Ontario is making headway on its longstanding skilled labour shortage.
According to the provincial government, skilled trades apprenticeship registrations have increased by a record 24% in the last year, rising from 21,971 in 2022 to 27,319 in 2023. Alongside the "historic" jump, there has also been a 28% increase in the number of women registrants.
Ontario will require more than 100,000 new skilled trades workers this decade in order to accomplish its ambitious infrastructure plans, including building 1.5 million homes by 2031.
To help attract more young people to the trades, Ontario's skilled trades career fairs will be retuning for a second year, and will be expanding to more cities.
The career fairs provide an opportunity for students in grades 7 to 12 to learn about the 144 skilled trades and meet local employers and tradespeople.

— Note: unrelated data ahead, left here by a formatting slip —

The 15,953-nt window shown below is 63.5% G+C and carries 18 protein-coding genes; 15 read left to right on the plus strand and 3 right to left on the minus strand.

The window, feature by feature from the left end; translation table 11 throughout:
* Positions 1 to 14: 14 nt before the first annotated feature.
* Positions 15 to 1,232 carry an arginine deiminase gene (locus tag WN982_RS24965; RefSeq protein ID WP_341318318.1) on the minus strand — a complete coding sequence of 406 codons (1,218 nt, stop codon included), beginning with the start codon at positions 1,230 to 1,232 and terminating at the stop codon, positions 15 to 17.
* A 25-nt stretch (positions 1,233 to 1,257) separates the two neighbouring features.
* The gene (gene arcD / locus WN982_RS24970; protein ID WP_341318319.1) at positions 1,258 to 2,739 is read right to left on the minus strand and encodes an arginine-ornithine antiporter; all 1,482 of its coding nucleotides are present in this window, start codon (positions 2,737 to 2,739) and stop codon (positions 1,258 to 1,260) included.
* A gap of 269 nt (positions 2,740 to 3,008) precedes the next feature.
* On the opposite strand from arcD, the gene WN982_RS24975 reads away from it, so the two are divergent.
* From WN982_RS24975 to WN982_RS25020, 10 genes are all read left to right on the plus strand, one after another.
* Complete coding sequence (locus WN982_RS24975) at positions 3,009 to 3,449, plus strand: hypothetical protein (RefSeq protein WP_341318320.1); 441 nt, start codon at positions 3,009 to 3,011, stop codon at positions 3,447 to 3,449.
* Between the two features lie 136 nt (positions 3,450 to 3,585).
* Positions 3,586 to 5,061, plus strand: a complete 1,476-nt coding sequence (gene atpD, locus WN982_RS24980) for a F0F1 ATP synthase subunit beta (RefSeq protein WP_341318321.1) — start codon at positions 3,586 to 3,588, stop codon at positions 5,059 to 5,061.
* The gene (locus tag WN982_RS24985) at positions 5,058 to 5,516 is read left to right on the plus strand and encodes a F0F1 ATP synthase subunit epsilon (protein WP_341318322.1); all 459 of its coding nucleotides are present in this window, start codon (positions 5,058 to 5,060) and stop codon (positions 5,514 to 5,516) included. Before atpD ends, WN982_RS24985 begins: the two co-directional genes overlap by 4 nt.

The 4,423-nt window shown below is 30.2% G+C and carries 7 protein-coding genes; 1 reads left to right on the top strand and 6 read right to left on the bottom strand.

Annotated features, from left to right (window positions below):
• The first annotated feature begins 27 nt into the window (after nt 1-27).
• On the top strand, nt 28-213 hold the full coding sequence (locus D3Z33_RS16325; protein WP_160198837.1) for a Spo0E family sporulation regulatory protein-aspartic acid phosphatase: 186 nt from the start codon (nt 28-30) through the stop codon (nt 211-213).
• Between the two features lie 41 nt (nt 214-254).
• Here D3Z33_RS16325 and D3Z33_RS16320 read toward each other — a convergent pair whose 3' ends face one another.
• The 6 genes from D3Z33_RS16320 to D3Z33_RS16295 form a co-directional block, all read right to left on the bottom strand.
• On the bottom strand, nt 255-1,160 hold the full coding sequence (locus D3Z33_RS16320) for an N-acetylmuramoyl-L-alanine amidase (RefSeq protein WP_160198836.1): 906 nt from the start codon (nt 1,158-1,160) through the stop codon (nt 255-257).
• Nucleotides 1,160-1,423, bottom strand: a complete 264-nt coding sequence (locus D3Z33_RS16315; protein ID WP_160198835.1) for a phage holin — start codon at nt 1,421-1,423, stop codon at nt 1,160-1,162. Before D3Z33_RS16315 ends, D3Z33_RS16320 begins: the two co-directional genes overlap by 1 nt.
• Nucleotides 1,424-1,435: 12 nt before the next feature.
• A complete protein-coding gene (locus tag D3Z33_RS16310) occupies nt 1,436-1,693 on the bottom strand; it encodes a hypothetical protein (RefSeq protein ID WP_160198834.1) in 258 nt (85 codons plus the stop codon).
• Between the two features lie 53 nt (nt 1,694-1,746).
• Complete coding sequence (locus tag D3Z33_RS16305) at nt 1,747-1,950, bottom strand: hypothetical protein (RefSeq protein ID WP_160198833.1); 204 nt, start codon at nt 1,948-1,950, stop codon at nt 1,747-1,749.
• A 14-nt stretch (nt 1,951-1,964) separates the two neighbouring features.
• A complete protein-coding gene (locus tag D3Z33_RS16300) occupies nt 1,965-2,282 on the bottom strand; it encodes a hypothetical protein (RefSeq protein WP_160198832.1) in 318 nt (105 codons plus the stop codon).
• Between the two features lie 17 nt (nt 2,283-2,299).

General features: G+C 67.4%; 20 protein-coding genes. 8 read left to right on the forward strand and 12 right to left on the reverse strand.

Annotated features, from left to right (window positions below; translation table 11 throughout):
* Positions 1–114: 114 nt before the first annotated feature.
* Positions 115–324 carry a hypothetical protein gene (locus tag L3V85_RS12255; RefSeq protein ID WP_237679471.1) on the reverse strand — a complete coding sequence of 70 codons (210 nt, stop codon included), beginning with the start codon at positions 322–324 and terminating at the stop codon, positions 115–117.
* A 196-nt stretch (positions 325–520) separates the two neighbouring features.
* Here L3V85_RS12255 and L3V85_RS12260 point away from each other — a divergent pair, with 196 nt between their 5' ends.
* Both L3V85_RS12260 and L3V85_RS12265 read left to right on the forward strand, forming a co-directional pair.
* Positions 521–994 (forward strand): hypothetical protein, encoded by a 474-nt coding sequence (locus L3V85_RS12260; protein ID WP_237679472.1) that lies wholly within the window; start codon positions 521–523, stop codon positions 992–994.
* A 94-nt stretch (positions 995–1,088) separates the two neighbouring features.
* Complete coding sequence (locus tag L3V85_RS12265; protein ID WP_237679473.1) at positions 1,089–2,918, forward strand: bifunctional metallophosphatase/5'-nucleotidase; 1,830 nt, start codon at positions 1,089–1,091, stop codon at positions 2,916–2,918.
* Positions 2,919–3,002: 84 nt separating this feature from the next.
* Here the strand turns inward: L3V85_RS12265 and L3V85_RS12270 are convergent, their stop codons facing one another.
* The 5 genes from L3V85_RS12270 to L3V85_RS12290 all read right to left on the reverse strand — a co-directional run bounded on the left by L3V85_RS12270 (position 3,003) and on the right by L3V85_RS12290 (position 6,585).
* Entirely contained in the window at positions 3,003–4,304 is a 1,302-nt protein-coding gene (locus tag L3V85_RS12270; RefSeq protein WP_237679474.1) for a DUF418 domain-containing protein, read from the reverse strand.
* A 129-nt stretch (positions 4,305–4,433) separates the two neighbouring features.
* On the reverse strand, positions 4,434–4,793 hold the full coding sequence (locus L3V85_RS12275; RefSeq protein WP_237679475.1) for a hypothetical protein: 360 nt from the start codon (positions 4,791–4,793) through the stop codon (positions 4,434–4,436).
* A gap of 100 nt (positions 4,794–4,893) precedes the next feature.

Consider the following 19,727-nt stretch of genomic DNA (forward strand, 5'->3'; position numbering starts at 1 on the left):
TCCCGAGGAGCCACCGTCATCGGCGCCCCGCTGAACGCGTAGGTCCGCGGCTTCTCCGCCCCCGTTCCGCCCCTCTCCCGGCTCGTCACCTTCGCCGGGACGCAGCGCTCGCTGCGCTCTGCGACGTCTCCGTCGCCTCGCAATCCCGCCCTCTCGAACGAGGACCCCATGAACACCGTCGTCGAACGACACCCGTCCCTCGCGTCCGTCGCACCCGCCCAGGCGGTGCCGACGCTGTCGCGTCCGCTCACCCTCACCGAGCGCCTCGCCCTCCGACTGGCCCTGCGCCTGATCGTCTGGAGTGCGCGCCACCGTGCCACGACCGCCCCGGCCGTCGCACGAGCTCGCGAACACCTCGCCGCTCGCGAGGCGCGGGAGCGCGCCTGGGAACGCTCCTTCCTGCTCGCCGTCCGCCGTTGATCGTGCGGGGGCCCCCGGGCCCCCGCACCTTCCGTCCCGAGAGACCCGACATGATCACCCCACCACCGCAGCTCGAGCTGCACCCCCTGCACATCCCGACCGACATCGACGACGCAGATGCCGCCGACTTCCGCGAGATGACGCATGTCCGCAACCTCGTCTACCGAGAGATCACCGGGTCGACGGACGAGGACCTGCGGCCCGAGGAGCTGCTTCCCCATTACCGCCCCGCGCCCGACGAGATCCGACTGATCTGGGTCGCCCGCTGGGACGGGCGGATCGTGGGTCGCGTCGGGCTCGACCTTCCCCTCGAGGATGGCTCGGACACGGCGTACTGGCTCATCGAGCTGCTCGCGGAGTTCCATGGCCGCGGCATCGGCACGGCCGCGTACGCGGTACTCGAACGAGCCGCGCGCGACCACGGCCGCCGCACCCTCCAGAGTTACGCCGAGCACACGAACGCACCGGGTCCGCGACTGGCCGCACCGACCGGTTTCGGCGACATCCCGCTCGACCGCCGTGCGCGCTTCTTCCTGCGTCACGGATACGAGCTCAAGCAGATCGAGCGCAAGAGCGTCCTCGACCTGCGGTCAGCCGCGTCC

"As we build a stronger Ontario that works for everyone, we need to ensure students and jobseekers know about the rewarding life-long careers waiting for them in the skilled trades," said Monte McNaughton, Minister of Labour, Immigration, Training, and Skills Development.
"There is as much merit in being an electrician or a carpenter as there is in being an architect or a lawyer. I’m thrilled more young people are waking up to the promise of good pay, pensions, and purpose-driven work that the skilled trades offer."
There are currently 1.3 million people working in skilled trades-related occupations in Ontario. However, at least one third of workers with an apprenticeship or trade certificate is aged 55 or over, and nearing retirement.